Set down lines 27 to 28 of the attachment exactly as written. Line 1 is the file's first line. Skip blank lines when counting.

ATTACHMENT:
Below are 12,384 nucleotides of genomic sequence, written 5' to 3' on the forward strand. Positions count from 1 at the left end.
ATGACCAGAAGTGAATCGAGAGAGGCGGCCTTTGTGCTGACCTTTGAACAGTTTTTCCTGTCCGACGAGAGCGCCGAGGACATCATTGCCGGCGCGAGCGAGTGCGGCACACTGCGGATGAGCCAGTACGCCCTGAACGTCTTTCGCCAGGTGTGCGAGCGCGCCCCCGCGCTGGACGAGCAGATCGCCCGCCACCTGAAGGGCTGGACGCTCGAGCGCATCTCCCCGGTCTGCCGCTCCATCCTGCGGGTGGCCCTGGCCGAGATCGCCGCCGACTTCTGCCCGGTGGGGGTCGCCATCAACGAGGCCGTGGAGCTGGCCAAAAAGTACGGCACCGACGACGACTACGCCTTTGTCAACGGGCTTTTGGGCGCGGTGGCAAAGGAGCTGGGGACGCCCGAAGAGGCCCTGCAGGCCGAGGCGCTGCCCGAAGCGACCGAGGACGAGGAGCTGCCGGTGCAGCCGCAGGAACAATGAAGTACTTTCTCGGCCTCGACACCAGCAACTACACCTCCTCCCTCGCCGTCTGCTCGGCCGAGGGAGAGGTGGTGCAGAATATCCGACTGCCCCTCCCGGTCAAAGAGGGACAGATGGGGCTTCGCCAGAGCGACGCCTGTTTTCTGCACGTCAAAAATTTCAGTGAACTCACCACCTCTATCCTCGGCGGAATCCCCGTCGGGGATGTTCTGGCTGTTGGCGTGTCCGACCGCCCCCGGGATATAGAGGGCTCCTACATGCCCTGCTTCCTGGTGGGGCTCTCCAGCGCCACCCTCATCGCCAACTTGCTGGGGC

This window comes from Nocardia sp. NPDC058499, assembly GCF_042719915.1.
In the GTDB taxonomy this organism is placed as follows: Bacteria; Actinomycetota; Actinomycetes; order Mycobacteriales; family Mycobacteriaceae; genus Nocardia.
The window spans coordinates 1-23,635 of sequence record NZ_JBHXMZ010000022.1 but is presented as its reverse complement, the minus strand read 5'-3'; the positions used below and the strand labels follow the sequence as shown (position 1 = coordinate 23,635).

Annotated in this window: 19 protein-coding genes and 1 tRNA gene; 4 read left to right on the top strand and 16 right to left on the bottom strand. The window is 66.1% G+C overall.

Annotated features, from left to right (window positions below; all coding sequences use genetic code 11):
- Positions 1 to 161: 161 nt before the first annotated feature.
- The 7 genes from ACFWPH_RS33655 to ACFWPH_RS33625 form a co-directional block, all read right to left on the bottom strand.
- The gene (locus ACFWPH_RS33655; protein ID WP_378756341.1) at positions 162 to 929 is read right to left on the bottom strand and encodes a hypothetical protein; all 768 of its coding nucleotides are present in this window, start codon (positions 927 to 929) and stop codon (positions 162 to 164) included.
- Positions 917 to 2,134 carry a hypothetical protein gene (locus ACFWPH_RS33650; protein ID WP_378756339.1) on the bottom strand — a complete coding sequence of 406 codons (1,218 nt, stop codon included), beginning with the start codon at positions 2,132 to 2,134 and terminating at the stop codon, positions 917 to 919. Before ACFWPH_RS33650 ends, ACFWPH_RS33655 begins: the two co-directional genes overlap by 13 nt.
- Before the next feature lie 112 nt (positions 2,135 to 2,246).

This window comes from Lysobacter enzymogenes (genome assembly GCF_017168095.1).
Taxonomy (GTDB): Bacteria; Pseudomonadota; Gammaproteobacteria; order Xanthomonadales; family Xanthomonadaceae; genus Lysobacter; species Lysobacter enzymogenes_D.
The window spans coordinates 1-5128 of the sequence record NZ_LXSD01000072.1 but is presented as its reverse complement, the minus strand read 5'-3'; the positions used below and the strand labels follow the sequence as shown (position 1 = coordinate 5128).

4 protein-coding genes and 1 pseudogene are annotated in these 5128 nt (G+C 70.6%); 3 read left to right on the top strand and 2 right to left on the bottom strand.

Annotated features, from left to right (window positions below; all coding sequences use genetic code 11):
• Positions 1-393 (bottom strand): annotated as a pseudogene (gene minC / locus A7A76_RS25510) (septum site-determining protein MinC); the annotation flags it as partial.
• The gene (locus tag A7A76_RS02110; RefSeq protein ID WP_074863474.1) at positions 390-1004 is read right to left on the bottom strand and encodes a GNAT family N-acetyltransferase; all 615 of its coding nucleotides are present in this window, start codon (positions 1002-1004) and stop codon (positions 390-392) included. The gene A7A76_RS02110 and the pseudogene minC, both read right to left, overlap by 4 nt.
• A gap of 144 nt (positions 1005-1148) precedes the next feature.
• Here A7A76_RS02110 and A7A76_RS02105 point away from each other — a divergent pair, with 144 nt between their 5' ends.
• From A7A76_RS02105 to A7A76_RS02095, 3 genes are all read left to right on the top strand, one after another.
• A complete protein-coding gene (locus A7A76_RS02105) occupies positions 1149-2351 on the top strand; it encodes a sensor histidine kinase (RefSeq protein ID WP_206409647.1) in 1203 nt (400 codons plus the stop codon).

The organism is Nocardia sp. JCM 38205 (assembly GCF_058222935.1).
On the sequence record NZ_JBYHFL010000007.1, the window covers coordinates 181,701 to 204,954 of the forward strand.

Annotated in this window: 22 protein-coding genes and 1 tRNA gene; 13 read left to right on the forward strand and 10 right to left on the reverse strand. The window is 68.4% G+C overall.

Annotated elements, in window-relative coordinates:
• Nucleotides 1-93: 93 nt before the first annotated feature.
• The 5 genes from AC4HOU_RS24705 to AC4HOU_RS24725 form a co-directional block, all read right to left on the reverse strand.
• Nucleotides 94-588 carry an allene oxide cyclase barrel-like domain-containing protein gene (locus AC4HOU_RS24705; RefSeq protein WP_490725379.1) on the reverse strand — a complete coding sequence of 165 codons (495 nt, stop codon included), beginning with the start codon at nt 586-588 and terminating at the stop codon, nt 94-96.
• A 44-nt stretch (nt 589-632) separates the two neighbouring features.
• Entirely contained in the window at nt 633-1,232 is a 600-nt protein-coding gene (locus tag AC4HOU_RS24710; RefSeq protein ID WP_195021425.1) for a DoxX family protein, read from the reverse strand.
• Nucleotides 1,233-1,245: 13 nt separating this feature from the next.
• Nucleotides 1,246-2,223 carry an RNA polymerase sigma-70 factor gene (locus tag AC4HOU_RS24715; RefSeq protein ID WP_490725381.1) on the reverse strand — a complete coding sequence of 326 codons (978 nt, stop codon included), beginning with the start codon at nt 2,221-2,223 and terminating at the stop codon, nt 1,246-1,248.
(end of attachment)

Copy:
Annotated elements, in window-relative coordinates:
• Nucleotides 1-93: 93 nt before the first annotated feature.